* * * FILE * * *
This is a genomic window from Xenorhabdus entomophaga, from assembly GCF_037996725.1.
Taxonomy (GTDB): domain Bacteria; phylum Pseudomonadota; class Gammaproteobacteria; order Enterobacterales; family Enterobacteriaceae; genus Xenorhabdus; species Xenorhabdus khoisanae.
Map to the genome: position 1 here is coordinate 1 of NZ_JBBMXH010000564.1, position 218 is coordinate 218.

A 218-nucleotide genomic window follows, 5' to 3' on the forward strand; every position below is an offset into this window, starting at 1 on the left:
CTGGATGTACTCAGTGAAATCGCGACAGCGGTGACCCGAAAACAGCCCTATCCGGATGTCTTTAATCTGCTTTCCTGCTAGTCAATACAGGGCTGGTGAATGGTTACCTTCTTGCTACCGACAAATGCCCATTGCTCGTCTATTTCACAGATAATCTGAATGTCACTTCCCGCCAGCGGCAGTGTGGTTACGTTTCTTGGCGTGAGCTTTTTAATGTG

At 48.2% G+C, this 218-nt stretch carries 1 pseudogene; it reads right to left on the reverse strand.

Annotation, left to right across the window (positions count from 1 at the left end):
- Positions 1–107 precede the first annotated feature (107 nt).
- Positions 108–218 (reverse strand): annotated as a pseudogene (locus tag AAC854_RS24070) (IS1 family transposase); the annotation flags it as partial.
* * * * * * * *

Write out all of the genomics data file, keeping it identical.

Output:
This is a genomic window from Xenorhabdus entomophaga, from assembly GCF_037996725.1.
Taxonomy (GTDB): domain Bacteria; phylum Pseudomonadota; class Gammaproteobacteria; order Enterobacterales; family Enterobacteriaceae; genus Xenorhabdus; species Xenorhabdus khoisanae.
Map to the genome: position 1 here is coordinate 1 of NZ_JBBMXH010000564.1, position 218 is coordinate 218.

A 218-nucleotide genomic window follows, 5' to 3' on the forward strand; every position below is an offset into this window, starting at 1 on the left:
CTGGATGTACTCAGTGAAATCGCGACAGCGGTGACCCGAAAACAGCCCTATCCGGATGTCTTTAATCTGCTTTCCTGCTAGTCAATACAGGGCTGGTGAATGGTTACCTTCTTGCTACCGACAAATGCCCATTGCTCGTCTATTTCACAGATAATCTGAATGTCACTTCCCGCCAGCGGCAGTGTGGTTACGTTTCTTGGCGTGAGCTTTTTAATGTG

At 48.2% G+C, this 218-nt stretch carries 1 pseudogene; it reads right to left on the reverse strand.

Annotation, left to right across the window (positions count from 1 at the left end):
- Positions 1–107 precede the first annotated feature (107 nt).
- Positions 108–218 (reverse strand): annotated as a pseudogene (locus tag AAC854_RS24070) (IS1 family transposase); the annotation flags it as partial.